The University of Wisconsin-Milwaukee, College of Health Sciences and Conference Committee invite you to the 2017 Wisconsin Lymphedema Institute: Impact of Comorbidities. The Institute’s mission is to provide information on the latest advances in diagnoses, treatments, and innovations for the chronic condition of lymphedema. The Institute provides evidence based state-of-the-art scientific sessions and workshops on current issues that face therapists, physicians, caregivers, and patients. These interdisciplinary sessions and workshops will focus on the latest lymphedema treatments and management options available.
Who do we reach?
This intermediate to advanced program is intended for therapists, physicians, nurses, and scientists interested in lymphology. While this is an evidence based, intermediate to advanced program, medical professionals with and without knowledge of the lymphatic system are invited to participate and expand their practice to include this under-recognized condition.
What is lymphedema?
Lymphedema is an abnormal collection of high-protein fluid just beneath the skin. This swelling, or edema, occurs most commonly in the arm or leg, but it also may occur in other parts of the body including the breast or trunk, head and neck, or genitals. Lymphedema usually develops when lymph vessels are damaged or lymph nodes are removed (secondary lymphedema) but can also be present when lymphatic vessels are missing or impaired due to a hereditary condition (primary lymphedema).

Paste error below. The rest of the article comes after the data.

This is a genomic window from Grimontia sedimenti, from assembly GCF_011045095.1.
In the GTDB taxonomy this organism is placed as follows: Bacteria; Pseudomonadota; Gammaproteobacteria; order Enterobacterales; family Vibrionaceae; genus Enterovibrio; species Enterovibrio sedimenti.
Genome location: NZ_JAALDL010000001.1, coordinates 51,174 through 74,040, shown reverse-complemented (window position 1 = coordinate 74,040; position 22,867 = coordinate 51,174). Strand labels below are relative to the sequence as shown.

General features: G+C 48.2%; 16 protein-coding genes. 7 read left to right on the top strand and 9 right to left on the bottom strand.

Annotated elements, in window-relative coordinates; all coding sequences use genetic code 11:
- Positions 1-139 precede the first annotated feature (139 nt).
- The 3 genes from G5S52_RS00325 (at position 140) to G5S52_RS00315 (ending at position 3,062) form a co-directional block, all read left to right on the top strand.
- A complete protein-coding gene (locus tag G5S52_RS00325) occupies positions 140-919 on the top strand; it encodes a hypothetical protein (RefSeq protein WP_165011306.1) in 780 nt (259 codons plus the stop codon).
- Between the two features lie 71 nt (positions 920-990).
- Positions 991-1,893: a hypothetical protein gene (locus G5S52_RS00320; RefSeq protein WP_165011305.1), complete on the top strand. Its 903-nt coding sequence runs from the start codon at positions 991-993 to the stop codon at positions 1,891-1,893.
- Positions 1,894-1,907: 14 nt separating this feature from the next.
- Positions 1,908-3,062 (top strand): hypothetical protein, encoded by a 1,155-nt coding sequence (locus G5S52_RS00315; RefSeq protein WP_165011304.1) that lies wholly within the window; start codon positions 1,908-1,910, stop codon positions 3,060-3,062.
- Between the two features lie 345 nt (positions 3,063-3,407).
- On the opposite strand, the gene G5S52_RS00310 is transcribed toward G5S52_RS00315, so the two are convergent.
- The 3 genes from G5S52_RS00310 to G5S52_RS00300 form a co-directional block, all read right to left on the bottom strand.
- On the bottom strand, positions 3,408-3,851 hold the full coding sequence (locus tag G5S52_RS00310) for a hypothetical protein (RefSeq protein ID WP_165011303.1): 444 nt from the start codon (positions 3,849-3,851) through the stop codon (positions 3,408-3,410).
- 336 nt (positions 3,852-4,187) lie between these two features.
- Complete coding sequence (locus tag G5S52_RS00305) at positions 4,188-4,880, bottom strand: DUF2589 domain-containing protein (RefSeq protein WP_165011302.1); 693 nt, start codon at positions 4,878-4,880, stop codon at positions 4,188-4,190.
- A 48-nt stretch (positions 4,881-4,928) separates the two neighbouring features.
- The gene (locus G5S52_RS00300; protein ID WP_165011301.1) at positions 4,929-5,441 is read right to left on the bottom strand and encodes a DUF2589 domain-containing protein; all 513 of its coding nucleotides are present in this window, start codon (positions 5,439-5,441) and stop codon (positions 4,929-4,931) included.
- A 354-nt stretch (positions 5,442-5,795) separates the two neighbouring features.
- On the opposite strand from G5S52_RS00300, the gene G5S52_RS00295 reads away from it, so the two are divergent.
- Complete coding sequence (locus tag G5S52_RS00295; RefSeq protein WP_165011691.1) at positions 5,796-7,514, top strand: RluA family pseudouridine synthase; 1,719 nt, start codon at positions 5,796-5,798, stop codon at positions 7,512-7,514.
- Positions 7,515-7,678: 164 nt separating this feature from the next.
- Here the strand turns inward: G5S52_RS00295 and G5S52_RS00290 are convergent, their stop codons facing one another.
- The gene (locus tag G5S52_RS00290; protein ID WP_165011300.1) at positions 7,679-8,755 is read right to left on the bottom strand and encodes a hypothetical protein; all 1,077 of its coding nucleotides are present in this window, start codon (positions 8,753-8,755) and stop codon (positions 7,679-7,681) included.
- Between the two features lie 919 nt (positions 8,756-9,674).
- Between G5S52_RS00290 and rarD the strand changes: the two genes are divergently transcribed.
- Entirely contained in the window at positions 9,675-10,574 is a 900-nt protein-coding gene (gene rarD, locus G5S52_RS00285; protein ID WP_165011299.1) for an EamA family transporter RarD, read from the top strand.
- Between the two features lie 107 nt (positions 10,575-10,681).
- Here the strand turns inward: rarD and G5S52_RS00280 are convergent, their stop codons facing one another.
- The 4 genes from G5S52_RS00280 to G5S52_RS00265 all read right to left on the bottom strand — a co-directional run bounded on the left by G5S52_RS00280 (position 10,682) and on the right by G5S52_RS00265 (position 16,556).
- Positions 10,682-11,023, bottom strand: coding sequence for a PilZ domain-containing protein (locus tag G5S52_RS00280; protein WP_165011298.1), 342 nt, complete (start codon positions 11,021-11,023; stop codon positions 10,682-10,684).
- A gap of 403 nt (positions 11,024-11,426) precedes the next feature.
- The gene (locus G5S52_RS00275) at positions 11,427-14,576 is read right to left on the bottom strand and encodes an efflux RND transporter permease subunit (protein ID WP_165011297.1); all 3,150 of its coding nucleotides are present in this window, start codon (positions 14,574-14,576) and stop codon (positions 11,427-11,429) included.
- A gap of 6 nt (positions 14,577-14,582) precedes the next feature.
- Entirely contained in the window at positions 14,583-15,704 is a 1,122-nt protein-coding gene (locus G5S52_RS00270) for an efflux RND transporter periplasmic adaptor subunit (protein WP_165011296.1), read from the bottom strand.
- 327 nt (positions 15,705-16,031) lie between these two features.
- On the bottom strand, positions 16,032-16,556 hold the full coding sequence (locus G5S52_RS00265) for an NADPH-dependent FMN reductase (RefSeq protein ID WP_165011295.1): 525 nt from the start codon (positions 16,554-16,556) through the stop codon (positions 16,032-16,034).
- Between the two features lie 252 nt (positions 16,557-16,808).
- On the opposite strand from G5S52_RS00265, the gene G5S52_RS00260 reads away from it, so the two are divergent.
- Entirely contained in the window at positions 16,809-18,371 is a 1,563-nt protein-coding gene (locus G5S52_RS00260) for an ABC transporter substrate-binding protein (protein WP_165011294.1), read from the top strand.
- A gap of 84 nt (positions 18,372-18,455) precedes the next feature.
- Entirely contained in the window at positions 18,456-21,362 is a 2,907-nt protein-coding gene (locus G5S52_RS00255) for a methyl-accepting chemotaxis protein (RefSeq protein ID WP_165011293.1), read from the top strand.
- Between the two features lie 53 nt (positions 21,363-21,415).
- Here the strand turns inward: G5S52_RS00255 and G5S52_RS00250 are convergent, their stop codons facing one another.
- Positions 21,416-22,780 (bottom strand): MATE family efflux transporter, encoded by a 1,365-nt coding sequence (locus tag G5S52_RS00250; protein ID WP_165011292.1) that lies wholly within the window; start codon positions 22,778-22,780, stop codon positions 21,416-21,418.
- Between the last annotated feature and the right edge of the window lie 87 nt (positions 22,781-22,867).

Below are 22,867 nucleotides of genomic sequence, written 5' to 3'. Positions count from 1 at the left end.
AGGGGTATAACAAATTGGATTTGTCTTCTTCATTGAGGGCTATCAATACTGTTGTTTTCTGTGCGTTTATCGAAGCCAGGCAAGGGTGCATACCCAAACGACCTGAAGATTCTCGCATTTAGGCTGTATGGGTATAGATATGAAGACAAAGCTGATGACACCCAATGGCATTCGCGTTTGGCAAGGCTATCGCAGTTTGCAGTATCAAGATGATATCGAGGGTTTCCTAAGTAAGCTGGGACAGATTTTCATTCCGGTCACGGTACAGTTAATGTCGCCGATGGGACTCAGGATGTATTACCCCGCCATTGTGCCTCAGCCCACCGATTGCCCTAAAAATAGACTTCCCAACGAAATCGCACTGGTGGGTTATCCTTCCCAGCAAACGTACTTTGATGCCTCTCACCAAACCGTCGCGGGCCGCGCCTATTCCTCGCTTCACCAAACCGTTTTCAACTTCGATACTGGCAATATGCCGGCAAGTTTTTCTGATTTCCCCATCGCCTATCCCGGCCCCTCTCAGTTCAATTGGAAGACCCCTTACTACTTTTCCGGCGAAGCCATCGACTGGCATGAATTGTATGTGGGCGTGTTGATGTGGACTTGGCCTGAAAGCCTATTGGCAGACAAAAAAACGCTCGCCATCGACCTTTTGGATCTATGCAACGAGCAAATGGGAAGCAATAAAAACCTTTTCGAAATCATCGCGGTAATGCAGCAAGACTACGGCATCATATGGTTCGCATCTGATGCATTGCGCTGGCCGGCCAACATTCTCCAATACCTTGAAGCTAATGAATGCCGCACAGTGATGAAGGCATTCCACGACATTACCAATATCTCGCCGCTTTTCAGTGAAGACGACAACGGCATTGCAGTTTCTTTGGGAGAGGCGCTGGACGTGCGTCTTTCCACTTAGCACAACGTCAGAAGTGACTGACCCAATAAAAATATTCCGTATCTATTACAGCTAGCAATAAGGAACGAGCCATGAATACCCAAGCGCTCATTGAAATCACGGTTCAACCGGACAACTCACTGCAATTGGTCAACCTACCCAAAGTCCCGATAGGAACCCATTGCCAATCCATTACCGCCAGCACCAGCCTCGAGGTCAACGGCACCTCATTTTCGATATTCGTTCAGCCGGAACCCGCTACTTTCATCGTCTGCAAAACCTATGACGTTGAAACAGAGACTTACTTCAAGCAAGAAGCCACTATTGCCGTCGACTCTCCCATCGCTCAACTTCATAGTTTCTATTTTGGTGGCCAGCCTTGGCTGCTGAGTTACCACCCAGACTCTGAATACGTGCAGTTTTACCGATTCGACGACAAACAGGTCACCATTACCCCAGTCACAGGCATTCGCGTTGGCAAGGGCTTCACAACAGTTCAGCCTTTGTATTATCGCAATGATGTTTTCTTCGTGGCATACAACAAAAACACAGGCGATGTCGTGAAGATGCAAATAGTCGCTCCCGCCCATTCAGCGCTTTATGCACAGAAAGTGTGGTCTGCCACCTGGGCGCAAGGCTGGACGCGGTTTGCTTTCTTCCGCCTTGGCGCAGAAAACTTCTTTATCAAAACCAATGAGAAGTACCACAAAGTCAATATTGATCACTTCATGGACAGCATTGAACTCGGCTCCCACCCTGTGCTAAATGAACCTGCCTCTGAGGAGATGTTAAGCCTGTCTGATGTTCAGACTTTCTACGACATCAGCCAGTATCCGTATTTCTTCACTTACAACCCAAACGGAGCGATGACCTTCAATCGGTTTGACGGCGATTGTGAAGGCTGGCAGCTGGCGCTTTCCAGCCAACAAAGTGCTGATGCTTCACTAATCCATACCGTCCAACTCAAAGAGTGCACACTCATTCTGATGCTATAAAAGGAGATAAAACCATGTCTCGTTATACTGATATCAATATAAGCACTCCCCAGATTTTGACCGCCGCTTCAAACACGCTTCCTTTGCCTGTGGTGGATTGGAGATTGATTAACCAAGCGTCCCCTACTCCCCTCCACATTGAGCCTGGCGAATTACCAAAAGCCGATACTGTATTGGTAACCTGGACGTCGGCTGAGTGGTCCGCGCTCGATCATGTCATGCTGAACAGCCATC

Lymphatic fluid is normally transported out of a region of the body by an extensive network of lymph vessels. When the collection of protein-rich fluid persists in a specific area, it can attract more fluid and thus worsen the swelling. In addition to increased fluid in the area, the body experiences an inflammatory reaction resulting in scar tissue called fibrosis in the affected area. The presence of fibrosis makes it even more difficult for the excess fluid to be eliminated from the area. As a result, the increased fluid and fibrosis prevents the delivery of oxygen and essential nutrients to the area, which in turn can delay wound healing, provide a culture medium for bacteria to grow, and increase the risk of infections in or below the skin called cellulitis or lymphangitis.
Lymphedema should not be confused with other types of edema resulting from venous insufficiency (leaky or obstructed veins), cardiac conditions like heart failure or sleep apnea, kidney failure, or other inflammatory processes. These conditions are not lymphedema and are generally treated differently.